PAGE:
'Paranormal Activity' Dead on Arrival

Dir. Gregory Plotkin (Paramount Pictures)—1.5 Star

The “Paranormal Activity” franchise has been alive for six long years, with an annual premiere of a new film since 2007. “Paranormal Activity: The Ghost Dimension,” the sixth installment of the series, promises also to be the final. A neat ending is not in this series’ future, however, as Gregory Plotkin’s debut film contradicts the series’ original, refreshing, and haunting indie movie experience, which was based on quality storytelling, a clever found footage format, and the use of the unseen. “Paranormal Activity: Ghost Dimension” instead attempts to honor its predecessors and liven up the series’ waning popularity by going bigger, not better, through the excessive use of CGI special effects, extensively shallow characters, and a formulaic plot.

This film picks up where “Paranormal Activity 3” left off, reaching past the last two installments, with Kristi (Chloe Csengery) and Katie (Jessica Tyler Brown) going upstairs to talk with “Tobi” (Mark Steger), the demon familiar from prior “PA” installments, about his grand plan. The film then jumps 25 years forward to December 2013 to find the Fleeges family, complete with father Ryan (Chris J. Murray), mother Emily (Brit Shaw), and daughter Leila (Ivy George), moving into a new house and preparing for Christmas. Soon joined by two guests, Ryan’s brother Mike (Dan Gill) and Emily’s best friend Skylar (Olivia Taylor Dudley), they discover boxes of tapes dated 1988-1992 and a camera in the garage. Armed only with these dated pieces of technology, the family faces the increasingly extreme supernatural happenings in their new home.

The script, written by Jason Pagan, Andrew Stark, Adam Robitel, and Gavin Heffernan, is poor and careless for the most part. Shallow characters are prevalent: a classic paranoid discoverer of the paranormal, a spiritual cynic, and an archetypal deadbeat brother. Leila is the only character with any sort of sophistication, and even that only goes so far, as seen in her unexplained transition from hesitant daughter interacting with a demon to uncompromising demon’s advocate seemingly overnight. This film also heavily relies on the exact same build-up as that of its PA predecessors: family in a new house, scary happenings that slowly escalate, and the “Tobi” name drop. Completing this thoughtless formula is a lack of realistic considerations. None of the adults seem to work, and Leila never goes to school. The ending, unsurprisingly, was an incredibly uninspiring attempt to tie the previous films together. Playing most heavily on “Paranormal Activity 3” (probably because of its notable success relative to other films in the franchise), the final scenes in this film are slapdash at best, throwing deaths at characters like free t-shirts and failing to truly add to the meaning of the other films. The closing shot could easily be mistaken for a B-movie knockoff of “REC.”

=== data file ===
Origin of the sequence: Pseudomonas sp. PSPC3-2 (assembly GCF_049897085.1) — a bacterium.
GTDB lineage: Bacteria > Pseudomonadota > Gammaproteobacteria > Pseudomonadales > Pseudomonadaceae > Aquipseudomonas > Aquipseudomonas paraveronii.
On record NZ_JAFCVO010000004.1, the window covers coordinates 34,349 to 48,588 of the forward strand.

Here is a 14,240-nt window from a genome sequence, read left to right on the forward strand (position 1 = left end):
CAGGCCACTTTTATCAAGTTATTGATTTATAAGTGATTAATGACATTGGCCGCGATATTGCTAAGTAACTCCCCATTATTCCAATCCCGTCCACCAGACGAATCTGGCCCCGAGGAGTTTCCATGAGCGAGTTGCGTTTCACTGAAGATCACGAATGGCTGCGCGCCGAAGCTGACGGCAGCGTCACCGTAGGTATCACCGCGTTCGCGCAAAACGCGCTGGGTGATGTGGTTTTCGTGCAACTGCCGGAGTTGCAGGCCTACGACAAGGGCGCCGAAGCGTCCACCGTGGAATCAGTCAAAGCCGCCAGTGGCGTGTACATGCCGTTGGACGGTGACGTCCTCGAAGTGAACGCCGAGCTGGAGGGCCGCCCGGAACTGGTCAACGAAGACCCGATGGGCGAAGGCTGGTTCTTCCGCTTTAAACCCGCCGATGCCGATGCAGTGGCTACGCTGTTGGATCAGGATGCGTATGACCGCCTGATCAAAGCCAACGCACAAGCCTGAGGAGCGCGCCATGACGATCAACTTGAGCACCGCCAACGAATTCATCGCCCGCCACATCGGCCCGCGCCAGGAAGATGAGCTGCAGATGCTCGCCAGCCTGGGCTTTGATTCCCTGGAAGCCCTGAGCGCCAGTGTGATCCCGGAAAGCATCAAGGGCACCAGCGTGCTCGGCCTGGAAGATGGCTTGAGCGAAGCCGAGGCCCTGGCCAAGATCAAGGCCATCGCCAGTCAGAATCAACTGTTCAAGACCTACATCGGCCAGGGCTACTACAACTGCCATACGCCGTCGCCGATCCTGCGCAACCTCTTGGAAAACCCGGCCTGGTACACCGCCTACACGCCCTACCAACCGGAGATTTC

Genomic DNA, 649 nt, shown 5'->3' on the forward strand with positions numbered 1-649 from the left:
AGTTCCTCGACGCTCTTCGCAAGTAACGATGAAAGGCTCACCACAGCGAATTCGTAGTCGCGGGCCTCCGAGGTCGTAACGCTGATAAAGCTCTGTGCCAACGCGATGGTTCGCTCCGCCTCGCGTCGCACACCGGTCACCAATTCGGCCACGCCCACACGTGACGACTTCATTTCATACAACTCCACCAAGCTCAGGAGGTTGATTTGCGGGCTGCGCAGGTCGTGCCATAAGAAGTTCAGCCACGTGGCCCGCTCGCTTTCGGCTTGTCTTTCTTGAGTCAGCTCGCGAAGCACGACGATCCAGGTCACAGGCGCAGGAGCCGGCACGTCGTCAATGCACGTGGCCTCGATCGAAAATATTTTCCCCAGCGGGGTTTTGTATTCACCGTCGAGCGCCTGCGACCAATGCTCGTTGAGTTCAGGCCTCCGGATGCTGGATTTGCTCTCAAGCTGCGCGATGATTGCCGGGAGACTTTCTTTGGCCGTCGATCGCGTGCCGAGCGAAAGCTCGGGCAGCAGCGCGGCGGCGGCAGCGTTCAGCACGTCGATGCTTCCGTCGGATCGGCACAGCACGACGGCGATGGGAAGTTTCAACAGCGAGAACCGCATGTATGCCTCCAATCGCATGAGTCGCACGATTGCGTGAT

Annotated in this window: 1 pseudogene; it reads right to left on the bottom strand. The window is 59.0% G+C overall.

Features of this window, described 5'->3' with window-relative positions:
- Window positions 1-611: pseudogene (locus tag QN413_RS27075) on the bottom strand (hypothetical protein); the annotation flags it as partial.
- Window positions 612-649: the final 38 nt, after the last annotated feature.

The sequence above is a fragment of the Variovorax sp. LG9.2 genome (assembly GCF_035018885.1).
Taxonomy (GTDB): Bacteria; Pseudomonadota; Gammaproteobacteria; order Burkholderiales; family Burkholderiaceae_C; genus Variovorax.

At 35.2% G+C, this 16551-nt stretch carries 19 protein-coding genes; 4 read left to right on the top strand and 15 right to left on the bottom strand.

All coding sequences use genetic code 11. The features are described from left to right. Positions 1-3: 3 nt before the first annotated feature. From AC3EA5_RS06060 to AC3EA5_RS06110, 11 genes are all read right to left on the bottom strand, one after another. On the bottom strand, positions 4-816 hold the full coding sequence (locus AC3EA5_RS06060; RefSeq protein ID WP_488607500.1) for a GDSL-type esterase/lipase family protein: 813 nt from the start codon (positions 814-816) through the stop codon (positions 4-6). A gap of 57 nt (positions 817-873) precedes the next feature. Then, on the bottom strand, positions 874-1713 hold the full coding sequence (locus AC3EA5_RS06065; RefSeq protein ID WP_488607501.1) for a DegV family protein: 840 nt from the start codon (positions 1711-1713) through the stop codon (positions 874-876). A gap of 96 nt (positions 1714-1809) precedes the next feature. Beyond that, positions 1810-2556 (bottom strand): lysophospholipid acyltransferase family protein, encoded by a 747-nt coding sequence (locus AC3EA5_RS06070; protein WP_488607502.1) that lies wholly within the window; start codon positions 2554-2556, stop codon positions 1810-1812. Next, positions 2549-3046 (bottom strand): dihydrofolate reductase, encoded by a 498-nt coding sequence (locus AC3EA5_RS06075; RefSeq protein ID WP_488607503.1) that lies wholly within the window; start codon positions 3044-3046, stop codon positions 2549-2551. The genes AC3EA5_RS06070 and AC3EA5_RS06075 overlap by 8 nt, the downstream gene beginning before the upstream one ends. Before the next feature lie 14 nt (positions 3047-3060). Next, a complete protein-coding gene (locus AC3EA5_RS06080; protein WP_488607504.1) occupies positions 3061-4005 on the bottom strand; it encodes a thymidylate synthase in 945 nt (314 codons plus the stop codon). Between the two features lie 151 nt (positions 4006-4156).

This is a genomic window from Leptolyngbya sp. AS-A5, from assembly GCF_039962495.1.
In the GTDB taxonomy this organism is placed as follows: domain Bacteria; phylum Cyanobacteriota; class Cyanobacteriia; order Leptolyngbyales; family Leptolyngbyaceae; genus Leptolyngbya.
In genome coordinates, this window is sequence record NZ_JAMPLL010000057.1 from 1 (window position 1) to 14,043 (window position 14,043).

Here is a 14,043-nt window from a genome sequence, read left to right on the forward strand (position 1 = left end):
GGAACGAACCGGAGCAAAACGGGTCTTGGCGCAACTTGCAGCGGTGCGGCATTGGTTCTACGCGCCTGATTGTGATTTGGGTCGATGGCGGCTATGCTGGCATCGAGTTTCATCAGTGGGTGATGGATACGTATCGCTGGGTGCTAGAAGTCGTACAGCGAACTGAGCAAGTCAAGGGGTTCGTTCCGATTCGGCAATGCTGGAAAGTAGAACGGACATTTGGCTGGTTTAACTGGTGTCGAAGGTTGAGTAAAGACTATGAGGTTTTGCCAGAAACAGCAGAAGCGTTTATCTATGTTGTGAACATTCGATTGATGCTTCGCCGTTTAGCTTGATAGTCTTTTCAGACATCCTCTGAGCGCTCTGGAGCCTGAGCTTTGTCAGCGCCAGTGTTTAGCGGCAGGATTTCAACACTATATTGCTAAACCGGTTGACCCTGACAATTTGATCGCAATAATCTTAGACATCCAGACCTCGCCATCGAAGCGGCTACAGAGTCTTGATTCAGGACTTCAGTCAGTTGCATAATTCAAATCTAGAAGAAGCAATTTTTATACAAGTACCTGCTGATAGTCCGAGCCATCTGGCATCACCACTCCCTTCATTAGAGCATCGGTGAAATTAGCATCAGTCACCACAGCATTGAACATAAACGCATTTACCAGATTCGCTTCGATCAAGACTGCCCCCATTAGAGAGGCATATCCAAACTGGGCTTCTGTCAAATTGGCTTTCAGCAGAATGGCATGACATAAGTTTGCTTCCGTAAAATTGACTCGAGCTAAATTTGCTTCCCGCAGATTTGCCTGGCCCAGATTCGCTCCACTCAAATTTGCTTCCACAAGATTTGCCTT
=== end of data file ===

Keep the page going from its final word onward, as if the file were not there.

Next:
With this level of writing, the quality of the acting is certainly admirable. The characters are convincing, even with the little potential they are afforded to experience more than one emotion at a time. There are not any ear-piercing screams or conspiratorially terrified looks, and even badly written lines like the obligatory “I must be going crazy” are said with bracing delivery. Particularly lively exchanges that occur between the two brothers, who provide the only in-depth relationship in the film. Murray and Gill spar across the screen even as they meditate over the “horrifying” older tapes in some moments of genuine humor.


The cinematography is paradoxically well-executed but poorly thought out. Diverging from the series’ previous ideas of the value of the unseen, this film focuses on the portrayal of “Tobi” as a floating black material the characters holding the camera walk through. This results in an excessive amount screen time devoted to the demon, and, while the 3D filming helps, it certainly does not justify the technique. While creepy at first, by the end of the film the 3D becomes a distraction from the terrifying story. “Paranormal Activity: The Ghost Dimension” uses the first person perspective as a tool to make the audience experience events alongside the characters. However, the use of 3D does not contribute to this end, and the found footage technique is tired and leaned upon too heavily by a director desperately trying to inject novelty into what is a fundamentally worn-out story. The film relies on silent, static shots of hallways and empty rooms, making it an exercise in audience anticipation. The framing is not scary but aggressive, with an excess of jump scares and loud noises.

“Paranormal Activity: The Ghost Dimension” is another in a long line of cliché horror films. It brings some interesting concepts to the table but subsequently drags them down with a reliance on thin tropes and a lack of interesting wrap-ups. There are forced attempts to connect this new family’s experience with that of characters the previous films, but it is a feeble, unrewarding connection. This film shows that all the thrills originally keeping this series fresh are gone and only answers some of the questions that have been doggedly asked since the beginning. This series ends not with a bang, but with a whimper.


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